As heavy social networker, I definitely use Facebook to hold pieces of my personal life.  I mostly connect with friends and family, and a number former colleagues with whom I share a healthy, personal respect for.  Like many people, Facebook holds my wedding photos, major milestones my children’s lives and really bad high school pictures.  I’ve even used Facebook to reunite my 14 cousins through a group and there within we share all our vintage photos of our mutual grandparents.

But there is a fix for all this.

There is a little known Facebook feature called a limited profile that can provide greater privacy.

Creating limited profiles and managing them is not intuitive so up till now I’ve added people to my limited profile but have not specified what this limited profile can and can not see.  And worth noting is that if you do not take an extra step to exclude your limited profile from key information, then your ‘limited profile’ friends see just as much as your regular ones.

As my business keeps creeping in on my personal life, and local politicians want to become ‘friends’, I decided to master this feature.

Here are a the steps:

First assign a friend to the limited profile list.

You can do this one of two ways:

  1. When you accept the friendship of someone, you have an option to add them to a list.  There will be a Facebook added list name (or tag) called ‘limited profile’.
  2. Alternatively, you can go into your ‘friends’ section and choose ‘limited profile’, a menu pick on the left hand side, and then add friends to this list.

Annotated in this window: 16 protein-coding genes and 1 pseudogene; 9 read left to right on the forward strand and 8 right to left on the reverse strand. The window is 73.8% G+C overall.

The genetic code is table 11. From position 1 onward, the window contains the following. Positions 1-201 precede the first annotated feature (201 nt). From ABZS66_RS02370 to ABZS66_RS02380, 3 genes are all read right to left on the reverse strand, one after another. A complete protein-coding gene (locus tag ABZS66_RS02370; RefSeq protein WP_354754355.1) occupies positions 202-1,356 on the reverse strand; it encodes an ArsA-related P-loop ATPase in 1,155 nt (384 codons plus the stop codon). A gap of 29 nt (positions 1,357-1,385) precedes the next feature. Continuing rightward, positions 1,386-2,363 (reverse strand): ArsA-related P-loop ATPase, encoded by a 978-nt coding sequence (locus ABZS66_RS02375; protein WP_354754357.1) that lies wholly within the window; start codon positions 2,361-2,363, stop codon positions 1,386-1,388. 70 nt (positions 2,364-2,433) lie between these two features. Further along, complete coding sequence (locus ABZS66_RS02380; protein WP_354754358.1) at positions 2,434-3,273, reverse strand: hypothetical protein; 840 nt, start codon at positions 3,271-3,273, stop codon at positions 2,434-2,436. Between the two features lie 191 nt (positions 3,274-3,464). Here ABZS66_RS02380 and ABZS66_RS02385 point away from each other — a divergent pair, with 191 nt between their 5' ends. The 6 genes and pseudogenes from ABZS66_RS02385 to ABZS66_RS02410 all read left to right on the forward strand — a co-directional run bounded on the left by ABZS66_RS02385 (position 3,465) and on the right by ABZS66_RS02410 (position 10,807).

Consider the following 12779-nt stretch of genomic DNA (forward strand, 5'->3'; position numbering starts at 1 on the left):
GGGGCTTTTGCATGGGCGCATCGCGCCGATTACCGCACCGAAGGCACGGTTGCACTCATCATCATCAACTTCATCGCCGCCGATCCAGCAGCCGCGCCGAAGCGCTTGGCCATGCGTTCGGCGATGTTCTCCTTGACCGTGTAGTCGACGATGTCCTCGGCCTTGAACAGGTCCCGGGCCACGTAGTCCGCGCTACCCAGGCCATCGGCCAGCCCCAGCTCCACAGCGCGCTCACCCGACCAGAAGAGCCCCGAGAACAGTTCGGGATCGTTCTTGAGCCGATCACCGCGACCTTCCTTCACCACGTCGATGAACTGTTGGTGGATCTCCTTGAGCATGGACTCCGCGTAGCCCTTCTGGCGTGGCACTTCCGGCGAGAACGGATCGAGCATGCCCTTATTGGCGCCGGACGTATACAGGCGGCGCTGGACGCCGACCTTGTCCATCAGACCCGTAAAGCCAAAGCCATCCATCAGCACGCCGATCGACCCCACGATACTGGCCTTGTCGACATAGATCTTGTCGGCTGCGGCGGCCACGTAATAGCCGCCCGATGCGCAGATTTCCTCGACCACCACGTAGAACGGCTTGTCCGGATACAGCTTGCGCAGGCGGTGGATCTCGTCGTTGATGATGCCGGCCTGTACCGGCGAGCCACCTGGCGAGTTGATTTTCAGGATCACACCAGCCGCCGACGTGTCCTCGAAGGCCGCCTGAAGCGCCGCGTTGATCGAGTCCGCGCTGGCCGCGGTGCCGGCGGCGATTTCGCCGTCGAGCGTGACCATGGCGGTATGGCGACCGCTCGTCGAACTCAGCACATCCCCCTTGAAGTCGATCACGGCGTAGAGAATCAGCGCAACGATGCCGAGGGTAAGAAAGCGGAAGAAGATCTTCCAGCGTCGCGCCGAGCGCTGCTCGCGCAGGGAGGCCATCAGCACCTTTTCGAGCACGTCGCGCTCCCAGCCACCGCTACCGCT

With a list of limited profile chosen people – you then need to identify what this list will NOT see in your Facebook profile.  Remember, the default is that they can see everything your friends see until you specify what they can not see.

Indicate which profile sections are excluded from your limited profile.

In Settings (top right hand corner), choose privacy settings.

Customize limited profile Among your privacy settings, choose “profile”.  Under ‘basic’, you will see a number of sections of your profile.

Using the pull down menu, choose ‘customize’.    [that was always the menu pick that trumped me .. it was not obvious that I had to customize to specify limited profile]

You will get a little popup box asking who can see this section.  Go to the red “except these people” section and start typing “limited profile”.

Exeception limited profile

The information you may want to hold dear are:

*  Status and links
*  Some photos tagged of me
*  Some photo albums
*  Videos tagged about me

Note – you can also exclude your limited profile list from contact information section too. Just follow the same logic as above.

And voila!  You now can mix some business with pleasure on Facebook.

Do note:  For those who want to delve deeper into Facebook privacy, I found an excellent blog post about this a while back called 10 privacy settings every Facebook user should know by Nick O’Neill.

HeadshotThis original post was submitted to the Community Marketing Blog’s Blogging contest

Laurie Dillon-Schalk is the Chief Marketing Strategist and founder of Social Wisdom – a Toronto based digital marketing agency that helps firms and individuals use social media and the web wisely.

You can find Laurie on Twitter at twitter.com/Ldillonschalk or on her blog at Socialwisdom.ca